Comparison of Spatial and Non-Spatial Logistic Regression Models for Modeling the Occurrence of Cloud Cover in North-Eastern Puerto Rico

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Coastal Sciences, Gulf Coast Research Laboratory


We compared a non-spatial logistic regression model (LRM) with two spatial models, i.e., logistic mixed model (LMM) and geographically weighted logistic model (GWLM), to model/predict the occurrence of orographic cloud cover at the Luquillo Experimental Forest in north-eastern Puerto Rico. The cloud cover data were derived from two Landsat images on a relatively clear day and a relatively cloudy day, respectively. In these models, the response variable was binary with 0 representing non-cloudy areas and 1 representing cloudy areas. The covariates included slope, aspect, and the difference between elevation and lifting condensation level. The results indicated that the spatial LMM did not improve the prediction of probability of cloud cover over the non-spatial LRM. One possible explanation is that the LMM was not able to account for the anisotropy in the non-spatial LRM residuals. In contrast, the GWLM with the bandwidth close to the effective range of the semivariogram of the LRM residuals showed the best model fitting among the three types of models, resulting in the lowest Akaike Information Criterion (AIC) and sum of squared errors (SSE), and the smallest spatial autocorrelation and heterogeneity in the model residuals. The GWLM model coefficients were spatially nonstationary, ranging from negative to positive depending on locations. The significance of the covariates also varied spatially. Our study demonstrated that GWLM is a useful and effective tool to account for spatial heterogeneity in modeling/predicting the occurrence or probability of cloud cover, using the spatial data derived from satellite imagery and GIS. (c) 2012 Elsevier Ltd. All rights reserved.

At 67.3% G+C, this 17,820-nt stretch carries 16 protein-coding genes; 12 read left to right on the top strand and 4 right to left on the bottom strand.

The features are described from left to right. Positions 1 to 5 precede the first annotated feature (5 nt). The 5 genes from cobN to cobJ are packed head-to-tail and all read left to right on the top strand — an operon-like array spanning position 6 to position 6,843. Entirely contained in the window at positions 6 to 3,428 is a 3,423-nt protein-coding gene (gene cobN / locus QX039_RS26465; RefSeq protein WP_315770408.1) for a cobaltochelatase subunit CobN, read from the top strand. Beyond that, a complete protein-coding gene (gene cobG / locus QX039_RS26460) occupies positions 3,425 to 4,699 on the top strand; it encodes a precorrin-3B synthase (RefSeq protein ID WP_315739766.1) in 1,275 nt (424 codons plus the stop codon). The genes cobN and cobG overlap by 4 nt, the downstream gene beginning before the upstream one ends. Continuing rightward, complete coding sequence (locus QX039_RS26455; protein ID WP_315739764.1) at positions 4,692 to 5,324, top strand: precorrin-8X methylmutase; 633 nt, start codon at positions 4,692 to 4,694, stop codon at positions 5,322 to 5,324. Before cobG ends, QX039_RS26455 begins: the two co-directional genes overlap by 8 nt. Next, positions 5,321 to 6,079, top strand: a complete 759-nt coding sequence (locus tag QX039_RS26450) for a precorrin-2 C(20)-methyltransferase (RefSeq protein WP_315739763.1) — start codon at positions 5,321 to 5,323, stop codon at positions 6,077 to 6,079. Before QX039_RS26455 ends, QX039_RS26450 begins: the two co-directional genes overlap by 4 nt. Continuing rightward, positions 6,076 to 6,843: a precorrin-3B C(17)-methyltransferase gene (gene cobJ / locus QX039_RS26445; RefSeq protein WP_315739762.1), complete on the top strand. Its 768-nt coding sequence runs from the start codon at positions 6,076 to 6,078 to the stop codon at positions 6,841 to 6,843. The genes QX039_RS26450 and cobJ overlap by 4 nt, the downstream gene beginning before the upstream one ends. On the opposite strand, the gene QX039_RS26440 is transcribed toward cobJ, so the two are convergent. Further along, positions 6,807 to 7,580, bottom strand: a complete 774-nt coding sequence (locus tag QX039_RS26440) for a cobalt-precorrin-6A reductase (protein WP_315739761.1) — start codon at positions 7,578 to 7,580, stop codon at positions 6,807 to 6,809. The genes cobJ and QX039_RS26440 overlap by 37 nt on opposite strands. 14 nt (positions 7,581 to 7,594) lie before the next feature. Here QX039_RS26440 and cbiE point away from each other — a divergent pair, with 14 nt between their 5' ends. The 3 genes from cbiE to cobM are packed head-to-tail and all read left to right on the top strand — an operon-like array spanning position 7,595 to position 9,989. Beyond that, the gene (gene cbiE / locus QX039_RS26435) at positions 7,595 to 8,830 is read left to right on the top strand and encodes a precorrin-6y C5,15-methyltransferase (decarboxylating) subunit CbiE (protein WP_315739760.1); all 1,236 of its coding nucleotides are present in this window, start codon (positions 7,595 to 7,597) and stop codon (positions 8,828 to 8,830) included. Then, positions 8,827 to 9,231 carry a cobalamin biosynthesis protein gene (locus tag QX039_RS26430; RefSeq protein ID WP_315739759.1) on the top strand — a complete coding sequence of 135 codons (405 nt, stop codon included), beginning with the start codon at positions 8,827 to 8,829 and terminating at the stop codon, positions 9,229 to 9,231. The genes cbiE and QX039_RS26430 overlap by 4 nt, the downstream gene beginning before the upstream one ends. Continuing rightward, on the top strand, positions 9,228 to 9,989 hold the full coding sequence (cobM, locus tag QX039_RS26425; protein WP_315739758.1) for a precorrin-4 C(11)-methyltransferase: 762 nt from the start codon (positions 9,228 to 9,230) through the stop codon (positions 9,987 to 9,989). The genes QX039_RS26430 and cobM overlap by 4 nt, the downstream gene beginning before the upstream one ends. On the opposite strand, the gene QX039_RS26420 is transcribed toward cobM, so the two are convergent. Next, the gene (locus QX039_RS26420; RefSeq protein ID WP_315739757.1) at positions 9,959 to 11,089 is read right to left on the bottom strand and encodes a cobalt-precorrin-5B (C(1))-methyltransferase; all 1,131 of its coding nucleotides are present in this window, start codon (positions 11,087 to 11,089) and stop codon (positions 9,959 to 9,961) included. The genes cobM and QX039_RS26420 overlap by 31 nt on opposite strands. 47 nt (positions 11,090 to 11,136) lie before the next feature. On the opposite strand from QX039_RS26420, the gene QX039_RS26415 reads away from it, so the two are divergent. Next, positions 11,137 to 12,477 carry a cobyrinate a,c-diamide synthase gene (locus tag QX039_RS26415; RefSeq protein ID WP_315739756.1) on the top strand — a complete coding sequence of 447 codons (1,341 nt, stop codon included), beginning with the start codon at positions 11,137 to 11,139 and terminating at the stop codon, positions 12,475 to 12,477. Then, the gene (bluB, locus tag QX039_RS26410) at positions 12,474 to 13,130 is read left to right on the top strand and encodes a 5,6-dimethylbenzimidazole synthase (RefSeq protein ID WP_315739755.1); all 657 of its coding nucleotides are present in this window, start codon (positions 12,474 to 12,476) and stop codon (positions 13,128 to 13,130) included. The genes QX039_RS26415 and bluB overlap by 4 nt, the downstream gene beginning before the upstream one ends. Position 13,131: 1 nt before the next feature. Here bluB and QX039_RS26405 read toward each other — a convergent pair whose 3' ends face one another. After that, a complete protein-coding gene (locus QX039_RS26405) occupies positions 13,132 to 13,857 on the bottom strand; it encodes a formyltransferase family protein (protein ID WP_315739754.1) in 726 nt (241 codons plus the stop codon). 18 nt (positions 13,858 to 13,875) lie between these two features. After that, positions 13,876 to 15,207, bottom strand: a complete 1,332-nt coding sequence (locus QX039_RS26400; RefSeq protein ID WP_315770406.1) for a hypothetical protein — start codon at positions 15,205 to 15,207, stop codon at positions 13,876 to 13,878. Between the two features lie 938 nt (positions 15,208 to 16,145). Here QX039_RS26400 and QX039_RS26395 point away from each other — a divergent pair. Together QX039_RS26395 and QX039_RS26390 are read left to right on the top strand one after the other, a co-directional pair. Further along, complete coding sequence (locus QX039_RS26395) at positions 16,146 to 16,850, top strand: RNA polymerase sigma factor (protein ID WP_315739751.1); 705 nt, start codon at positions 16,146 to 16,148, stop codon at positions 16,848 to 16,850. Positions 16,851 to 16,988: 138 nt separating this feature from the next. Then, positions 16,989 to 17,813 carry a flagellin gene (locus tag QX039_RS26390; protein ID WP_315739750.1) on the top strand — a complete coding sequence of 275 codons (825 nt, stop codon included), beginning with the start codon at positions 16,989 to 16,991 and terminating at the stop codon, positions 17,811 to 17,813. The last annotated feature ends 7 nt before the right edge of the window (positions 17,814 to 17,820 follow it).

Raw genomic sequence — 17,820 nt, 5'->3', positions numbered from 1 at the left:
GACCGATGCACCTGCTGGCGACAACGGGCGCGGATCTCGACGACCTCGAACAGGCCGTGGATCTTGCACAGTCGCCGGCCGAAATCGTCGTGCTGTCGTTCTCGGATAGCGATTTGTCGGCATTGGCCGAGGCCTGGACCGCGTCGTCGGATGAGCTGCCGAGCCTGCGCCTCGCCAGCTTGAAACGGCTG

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Applied Geography



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